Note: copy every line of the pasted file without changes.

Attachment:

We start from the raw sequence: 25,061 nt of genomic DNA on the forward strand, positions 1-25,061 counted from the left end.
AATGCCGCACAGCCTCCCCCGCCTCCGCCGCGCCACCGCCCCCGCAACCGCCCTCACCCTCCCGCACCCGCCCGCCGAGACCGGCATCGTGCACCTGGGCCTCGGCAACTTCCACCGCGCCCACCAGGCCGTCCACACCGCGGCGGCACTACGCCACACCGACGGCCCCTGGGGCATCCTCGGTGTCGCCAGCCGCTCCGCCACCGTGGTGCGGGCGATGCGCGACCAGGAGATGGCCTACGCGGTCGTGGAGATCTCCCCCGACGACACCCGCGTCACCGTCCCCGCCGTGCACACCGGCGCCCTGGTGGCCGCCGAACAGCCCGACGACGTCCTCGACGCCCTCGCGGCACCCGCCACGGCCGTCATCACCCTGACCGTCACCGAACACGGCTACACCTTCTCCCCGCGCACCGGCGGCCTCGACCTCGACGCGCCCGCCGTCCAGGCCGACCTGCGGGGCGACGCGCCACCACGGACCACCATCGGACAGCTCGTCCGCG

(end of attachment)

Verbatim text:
We start from the raw sequence: 25,061 nt of genomic DNA on the forward strand, positions 1-25,061 counted from the left end.
AATGCCGCACAGCCTCCCCCGCCTCCGCCGCGCCACCGCCCCCGCAACCGCCCTCACCCTCCCGCACCCGCCCGCCGAGACCGGCATCGTGCACCTGGGCCTCGGCAACTTCCACCGCGCCCACCAGGCCGTCCACACCGCGGCGGCACTACGCCACACCGACGGCCCCTGGGGCATCCTCGGTGTCGCCAGCCGCTCCGCCACCGTGGTGCGGGCGATGCGCGACCAGGAGATGGCCTACGCGGTCGTGGAGATCTCCCCCGACGACACCCGCGTCACCGTCCCCGCCGTGCACACCGGCGCCCTGGTGGCCGCCGAACAGCCCGACGACGTCCTCGACGCCCTCGCGGCACCCGCCACGGCCGTCATCACCCTGACCGTCACCGAACACGGCTACACCTTCTCCCCGCGCACCGGCGGCCTCGACCTCGACGCGCCCGCCGTCCAGGCCGACCTGCGGGGCGACGCGCCACCACGGACCACCATCGGACAGCTCGTCCGCG